Headstones and Causes of Death

By Professor R. S. J. Clarke

Causes of death are rarely mentioned on gravestones, apart from violent and sudden deaths. Gravestones round the coast record shipwrecks, Drumbeg records a death in the Charge of the Light Brigade and many record deaths of those connected with the 1798 rising. However, several commemorate deaths from diseases now rarely seen in Europe, but common in the poor and overcrowded conditions of Ireland in the past.


This is an inflammation of the intestines causing painless watery diarrhoea which increases in severity, leading to collapse and death, perhaps within twenty-four hours. It is caused by an organism, spread by sewage-contaminated water and has largely disappeared in countries where pure water is available. Treatment consists in water and salt replacement, which in former times was exclusively by mouth, but now is more often by intravenous infusion.

Epidemics usually started in the Far East and it was therefore known as "the Asiatic Cholera". Ireland was struck repeatedly in the eighteenth and early nineteenth centuries, but most severely in 1832, when about 3,000 people in Belfast were infected and about 500 died. An isolation block was opened behind the Fever Hospital in Frederick Street and large plots for burial of paupers were set aside in Clifton Street and Friar`s Bush Graveyards. These areas were used again for victims of the Great Famine and now form green spaces to remind us that in the past infectious diseases, both in epidemics and isolated cases, were the main cause of death. There was another outbreak of cholera in 1848-9, and further cases throughout the century as argument raged over the need for improved sanitary arrangements. Deaths from local outbreaks are specifically recorded in graveyards in Annahilt, Ardglass, Ballymore (County Armagh), Larne, Moira and Mullaghglass (County Armagh), and deaths abroad are often noted on gravestones here.

'Fever' and Typhus

The term "fever" is nowadays applied to any condition associated with a raised temperature, but historically in Ireland it covered a number of infectious diseases often accompanying famine. They were all spread by organisms carried by the louse and spread from person to person, when weakened by starvation, living in overcrowded conditions and incapable of even the most basic personal hygiene. There were, in fact, three different fevers which commonly occurred. These were the mildest or trench fever, later associated with the First World War. More serious was the episodic relapsing fever, which was often accompanied by jaundice and was known in Ireland down the years as the Buidhe Conaill (or Pestis Flava in old texts). Most dangerous of all was typhus fever which produced a swollen, blotchy appearance, severe delerium, gangrene and death. Since these diseases were spread by direct contact with infected patients, doctors and clergy were frequent victims, for example Dr Alfred Anderson of the Belfast Fever Hospital, the Rev John Montgomery of Banbridge, the Rev Robert W Toler of Annalong, the Rev Bernard Dorrian, parish priest of Lisburn and the Rev Patrick McEvoy, parish priest of Kilbroney, county Down, all in the 1845-7 period. As with cholera, these fevers did not end with the Great Famine and deaths were common in Ireland into the twentieth century, when the understanding of the causes and the mechanism of spread made them less likely.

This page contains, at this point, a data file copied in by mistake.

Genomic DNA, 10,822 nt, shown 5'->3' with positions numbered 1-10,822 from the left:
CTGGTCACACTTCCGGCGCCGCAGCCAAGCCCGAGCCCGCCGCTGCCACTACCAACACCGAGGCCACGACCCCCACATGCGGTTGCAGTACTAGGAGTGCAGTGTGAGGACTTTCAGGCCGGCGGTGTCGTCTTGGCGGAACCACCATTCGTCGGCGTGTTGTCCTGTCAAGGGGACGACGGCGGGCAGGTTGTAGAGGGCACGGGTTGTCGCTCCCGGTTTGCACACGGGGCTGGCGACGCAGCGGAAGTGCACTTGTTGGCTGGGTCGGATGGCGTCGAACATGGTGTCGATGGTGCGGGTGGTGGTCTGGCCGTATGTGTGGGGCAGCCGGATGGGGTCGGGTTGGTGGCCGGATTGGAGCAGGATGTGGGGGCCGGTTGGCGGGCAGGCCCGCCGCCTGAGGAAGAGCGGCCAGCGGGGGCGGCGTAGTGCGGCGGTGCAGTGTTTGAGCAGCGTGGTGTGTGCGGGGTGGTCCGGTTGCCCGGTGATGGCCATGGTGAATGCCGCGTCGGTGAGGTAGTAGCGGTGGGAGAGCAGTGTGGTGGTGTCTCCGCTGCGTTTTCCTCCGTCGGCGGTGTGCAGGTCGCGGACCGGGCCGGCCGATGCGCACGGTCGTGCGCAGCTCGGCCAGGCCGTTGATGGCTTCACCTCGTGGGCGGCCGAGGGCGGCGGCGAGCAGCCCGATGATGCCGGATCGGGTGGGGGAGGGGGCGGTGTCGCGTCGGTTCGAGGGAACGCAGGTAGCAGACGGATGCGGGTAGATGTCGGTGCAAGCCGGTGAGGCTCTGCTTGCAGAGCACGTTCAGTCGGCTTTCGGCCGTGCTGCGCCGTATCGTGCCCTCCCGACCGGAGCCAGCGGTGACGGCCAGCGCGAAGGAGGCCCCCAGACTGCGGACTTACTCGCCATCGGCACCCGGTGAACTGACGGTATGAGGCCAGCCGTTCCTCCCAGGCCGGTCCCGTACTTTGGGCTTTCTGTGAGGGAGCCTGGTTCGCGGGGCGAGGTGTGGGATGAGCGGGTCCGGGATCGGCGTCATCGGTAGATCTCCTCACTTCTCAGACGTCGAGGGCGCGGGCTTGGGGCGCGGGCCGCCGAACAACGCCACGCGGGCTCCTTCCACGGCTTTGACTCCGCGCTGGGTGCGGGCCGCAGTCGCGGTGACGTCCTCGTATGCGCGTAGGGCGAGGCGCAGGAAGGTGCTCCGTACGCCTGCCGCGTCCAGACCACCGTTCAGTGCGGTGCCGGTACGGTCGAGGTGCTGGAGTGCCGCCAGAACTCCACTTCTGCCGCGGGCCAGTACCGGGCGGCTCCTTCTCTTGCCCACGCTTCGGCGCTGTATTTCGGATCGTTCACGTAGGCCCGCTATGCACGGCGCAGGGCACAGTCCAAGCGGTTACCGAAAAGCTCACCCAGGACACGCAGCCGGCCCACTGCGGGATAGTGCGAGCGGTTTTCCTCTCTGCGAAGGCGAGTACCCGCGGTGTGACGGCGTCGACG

Typhoid and Enteric Fever

This was never common in Ireland, even during the Famine and the only case, recorded on a gravestone in Downpatrick, occurred at Kasauli, India.


The influenza epidemic of 1918 is reputed to have killed more people that World War I. It clearly decimated the Taylor family of Ballywalter, taking John Taylor, aged 42, and his three sons aged 15, 17 and 20. It is not clear why this epidemic was so severe in its effects, when it is now rarely fatal, except in babies and the frail elderly.

Scarlatina or Scarlet Fever

This childhood fever was very common in the 19th and early 20th centuries, but isolation of infected children gradually reduced the number of cases. I also became less severe in its course, for reasons unknown. It must have killed thousands of children, but is only mentioned on two gravestones, in Ardglass and Knockbreda, and in the Knockbreda stone the words "of scarlatina" were later erased, perhaps because of a perceived stigma.

Yellow Fever

This tropical fever, particularly associated with jaundice, has always been particularly common in Central America. It is caused by a virus transmitted by the mosquito and has been virtually eliminated by campaigns against the insect. It was a particular scourge during the building of the Panama Canal.


This is probably the least likely cause of death to be found in Ireland and the two cases recorded on gravestones were in Fiji and the USA.


Tuberculosis or phthisis, as it was sometimes called, killed more people in Ireland than all the above together, but it is rarely, if ever, mentioned on a gravestone as the cause of death. Again the reason was a reluctance to admit that anyone in the family suffered from the disease.